Look in my sidebar, and you will see a list of Advocacy Groups in CA., and from every other state in the United States.

If one is close to you, then check out their website to learn more.

Join a National Bicycle Association.

  1. You can also join a association like USA Cycling which represents bicycle racing in the U.S.  An association like USA Cycling has the resources and contacts to get issues heard by the federal government.

Or do like I have done and join Rails for Trails, Adventure Cycling, and the League of American Bicyclists.

Look in my sidebar, and you will see lists of national and internationl organizations.

Check out their websites to learn more.

Contact your State and Federal Representatives.

  1. Every citizen has the right and the ability to contact your government representatives.  You can call, e-mail, snail mail, and even visit your state and federal representatives.  Each of these representatives have staff members that read these letters and messages.  The most compelling and unique messages get the most attention.  So hand write a letter or get everyone in your bike club to send an e-mail with the same subject or get them all to call their representative on the same day.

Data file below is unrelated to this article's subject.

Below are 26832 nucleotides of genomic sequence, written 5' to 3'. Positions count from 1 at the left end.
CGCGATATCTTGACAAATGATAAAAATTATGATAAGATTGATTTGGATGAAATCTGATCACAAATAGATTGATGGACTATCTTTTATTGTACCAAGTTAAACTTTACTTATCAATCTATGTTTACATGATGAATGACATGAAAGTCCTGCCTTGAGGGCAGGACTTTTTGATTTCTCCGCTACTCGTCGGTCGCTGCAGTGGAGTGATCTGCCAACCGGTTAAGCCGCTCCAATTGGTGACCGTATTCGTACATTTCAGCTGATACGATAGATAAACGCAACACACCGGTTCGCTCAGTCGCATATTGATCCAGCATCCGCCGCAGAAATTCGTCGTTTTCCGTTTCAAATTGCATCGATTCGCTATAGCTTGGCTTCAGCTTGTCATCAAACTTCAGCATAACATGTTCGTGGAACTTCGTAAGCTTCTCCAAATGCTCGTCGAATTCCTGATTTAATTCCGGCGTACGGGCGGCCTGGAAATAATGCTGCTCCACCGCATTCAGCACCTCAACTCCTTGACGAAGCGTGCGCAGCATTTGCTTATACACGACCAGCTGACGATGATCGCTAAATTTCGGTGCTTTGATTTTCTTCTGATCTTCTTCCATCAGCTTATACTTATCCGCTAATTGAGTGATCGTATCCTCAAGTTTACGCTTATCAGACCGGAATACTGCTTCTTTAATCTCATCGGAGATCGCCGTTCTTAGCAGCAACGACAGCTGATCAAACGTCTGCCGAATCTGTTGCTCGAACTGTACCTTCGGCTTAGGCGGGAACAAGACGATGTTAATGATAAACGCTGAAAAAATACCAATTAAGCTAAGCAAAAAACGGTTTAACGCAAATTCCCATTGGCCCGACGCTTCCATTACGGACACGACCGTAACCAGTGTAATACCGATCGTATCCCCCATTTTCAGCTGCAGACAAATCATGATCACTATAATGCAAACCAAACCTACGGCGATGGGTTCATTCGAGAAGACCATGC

Been there, and done that! ;-D

In the 2 years I spent writing about Critical Mass I had debates with the founders, activists, and supportive politicians.

Agree, or disagree, you must admit it was all quite informative, and absolutely fascinating.

So, as Bradley writes, get out there, when you can, and however you can, and start making a difference!

One way I've found to spread the word about The Cycling Dude is to pass out Business Cards, and distribute Flyers.